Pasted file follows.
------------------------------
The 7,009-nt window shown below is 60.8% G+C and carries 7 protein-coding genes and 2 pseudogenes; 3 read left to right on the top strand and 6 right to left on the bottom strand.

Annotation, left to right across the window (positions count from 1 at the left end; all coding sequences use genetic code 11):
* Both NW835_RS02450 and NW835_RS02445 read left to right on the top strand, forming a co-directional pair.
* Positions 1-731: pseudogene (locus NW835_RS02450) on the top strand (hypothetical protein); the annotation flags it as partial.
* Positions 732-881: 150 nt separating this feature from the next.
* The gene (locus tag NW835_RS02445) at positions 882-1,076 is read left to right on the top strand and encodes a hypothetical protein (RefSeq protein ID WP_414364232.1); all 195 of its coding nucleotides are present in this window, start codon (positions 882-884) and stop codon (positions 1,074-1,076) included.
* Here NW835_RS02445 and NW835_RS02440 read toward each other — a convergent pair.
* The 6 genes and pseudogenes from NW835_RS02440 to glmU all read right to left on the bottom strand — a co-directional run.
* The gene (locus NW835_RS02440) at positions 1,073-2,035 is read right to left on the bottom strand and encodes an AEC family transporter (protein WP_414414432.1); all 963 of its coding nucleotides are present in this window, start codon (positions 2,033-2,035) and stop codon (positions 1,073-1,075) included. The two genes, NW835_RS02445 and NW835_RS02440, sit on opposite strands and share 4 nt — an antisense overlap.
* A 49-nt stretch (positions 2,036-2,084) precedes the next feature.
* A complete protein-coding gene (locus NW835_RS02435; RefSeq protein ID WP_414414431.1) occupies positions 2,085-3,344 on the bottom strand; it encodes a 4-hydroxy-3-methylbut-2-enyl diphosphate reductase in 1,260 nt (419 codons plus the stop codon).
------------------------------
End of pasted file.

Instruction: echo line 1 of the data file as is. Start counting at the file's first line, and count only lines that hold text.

The 7,009-nt window shown below is 60.8% G+C and carries 7 protein-coding genes and 2 pseudogenes; 3 read left to right on the top strand and 6 right to left on the bottom strand.